The next thing, following surgery and assuming that a total thyroidectomy has been done, the next thing is going to be radioiodine ablation. Basically what is done here is the patient is allowed to become hypothyroid, their TSH rises and they then are given a tracer dose of 131 iodine which typically will show uptake in the neck, because even a total thyroidectomy, surgically complete, is rarely complete at the level of radioiodine uptake. Assuming that there is a remnant, then that is going to be ablated with 131 iodine. There are questions in terms of dosage which I propose not to get into right now. But following ablation with radioiodine the patient would then be placed on thyroxine therapy with the goal of suppressing the TSH and now we are down to what we will call surveillance. This is the kind of findings that one might see in a patient, in terms of the benefit of adjunctive radioiodine. This is a total body metastatic scan, an anterior and posterior image, in a patient who had undergone a surgically complete thyroidectomy. This is uptake in the salivary glands, that’s normal. This is, as you can see, a lot of uptake remaining in the thyroid bed and at least some of this would appear to be metastatic in origin, going all the way down to the level of the suprasternal notch. In addition, you can see areas of uptake in the lung. This is a xiphoid marker here, some residual iodine in the lung uptake is actually this over here. So that patient was given a therapeutic dose of 131 iodine, probably in that case 200 microcuries of iodine were given. And this is a scan that was done a year or two later. At this time the patient was again withdrawn from thyroxine, the TSH was again allowed to rise and they were again given a tracer dose of radioiodine. There is still this appropriate uptake into the salivary glands, but you can see now the neck and the chest are now clear. There is still some uptake in the large colon over here. In fact, this patient has been disease free since the time of this treatment.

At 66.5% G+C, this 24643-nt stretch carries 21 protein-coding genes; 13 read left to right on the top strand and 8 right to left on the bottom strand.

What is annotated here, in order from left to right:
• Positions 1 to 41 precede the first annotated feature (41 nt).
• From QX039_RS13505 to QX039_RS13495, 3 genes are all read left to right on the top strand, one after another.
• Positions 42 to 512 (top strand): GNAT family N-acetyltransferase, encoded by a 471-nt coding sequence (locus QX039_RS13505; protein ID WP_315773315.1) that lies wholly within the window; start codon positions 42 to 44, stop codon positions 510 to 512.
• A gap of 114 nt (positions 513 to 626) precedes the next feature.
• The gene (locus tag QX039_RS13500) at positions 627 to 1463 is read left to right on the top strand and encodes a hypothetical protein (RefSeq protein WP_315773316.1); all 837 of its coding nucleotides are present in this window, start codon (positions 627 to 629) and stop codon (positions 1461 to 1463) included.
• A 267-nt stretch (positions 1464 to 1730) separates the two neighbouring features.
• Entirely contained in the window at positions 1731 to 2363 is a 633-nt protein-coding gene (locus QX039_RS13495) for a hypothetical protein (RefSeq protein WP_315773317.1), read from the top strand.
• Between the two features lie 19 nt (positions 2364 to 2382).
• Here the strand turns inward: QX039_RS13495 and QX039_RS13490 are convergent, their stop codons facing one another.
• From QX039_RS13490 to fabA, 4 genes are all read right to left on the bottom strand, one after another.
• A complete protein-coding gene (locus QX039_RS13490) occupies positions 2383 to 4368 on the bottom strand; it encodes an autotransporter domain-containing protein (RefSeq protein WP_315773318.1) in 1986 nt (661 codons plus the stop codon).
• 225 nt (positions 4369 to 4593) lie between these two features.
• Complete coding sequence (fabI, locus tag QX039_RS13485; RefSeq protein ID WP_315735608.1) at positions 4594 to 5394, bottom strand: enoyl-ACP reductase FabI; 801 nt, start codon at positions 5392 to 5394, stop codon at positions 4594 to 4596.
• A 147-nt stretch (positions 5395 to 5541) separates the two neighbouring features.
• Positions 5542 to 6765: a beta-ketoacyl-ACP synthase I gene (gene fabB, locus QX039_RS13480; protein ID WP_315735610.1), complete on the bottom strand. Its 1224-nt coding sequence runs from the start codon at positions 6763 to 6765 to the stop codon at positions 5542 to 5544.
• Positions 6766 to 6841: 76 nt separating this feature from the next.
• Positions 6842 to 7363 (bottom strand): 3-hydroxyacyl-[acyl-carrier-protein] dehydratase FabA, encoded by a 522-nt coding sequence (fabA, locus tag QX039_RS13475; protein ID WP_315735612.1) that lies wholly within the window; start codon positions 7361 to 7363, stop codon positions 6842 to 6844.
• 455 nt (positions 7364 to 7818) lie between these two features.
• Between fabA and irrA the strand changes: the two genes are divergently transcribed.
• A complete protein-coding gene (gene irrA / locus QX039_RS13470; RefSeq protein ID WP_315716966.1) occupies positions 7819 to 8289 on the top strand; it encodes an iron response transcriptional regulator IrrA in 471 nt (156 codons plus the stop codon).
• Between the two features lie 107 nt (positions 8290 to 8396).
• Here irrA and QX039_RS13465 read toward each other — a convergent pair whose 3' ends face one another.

And this again is just some data from Masoferre’s studies on recurrence and death rate again in patients with intermediate stage II and III disease in the absence or presence of radioiodine. And you can see that there were no deaths in the radioiodine treated group and a substantial decrease in the risk of recurrence as well.

Finally, the surveillance data. We’ve already sort of alluded to that. There are two major components to surveillance. One is the measurement of thyroglobulin, the thyroglobulin which is a normal thyroid product should be undetectably low in patients who have undergone total thyroidectomy and radioiodine ablation who are disease free. So a rising thyroglobulin is a marker of a return of thyroid tissue, obviously very suspicious for thyroid cancer. The other major surveillance tool that I alluded to is the use of the whole body metastatic survey. My recommendation is, assuming that we treat the patient which might typically occur eight weeks or so after their initial surgery, assuming that we treat the patient, that there is some remnant uptake. Certainly if there is metastatic uptake, I would repeat a scan a year later and a year after that I would want to see two negative scans at yearly intervals following radioiodine therapy before I’d stop doing yearly scans. If the scans continued to show metastatic uptake then of course one might want to consider further treatment with radioiodine to eradicate recurrent or residual disease. I’ll also then continue to follow the patients by measuring their thyroglobulins periodically and using that as an additional screen.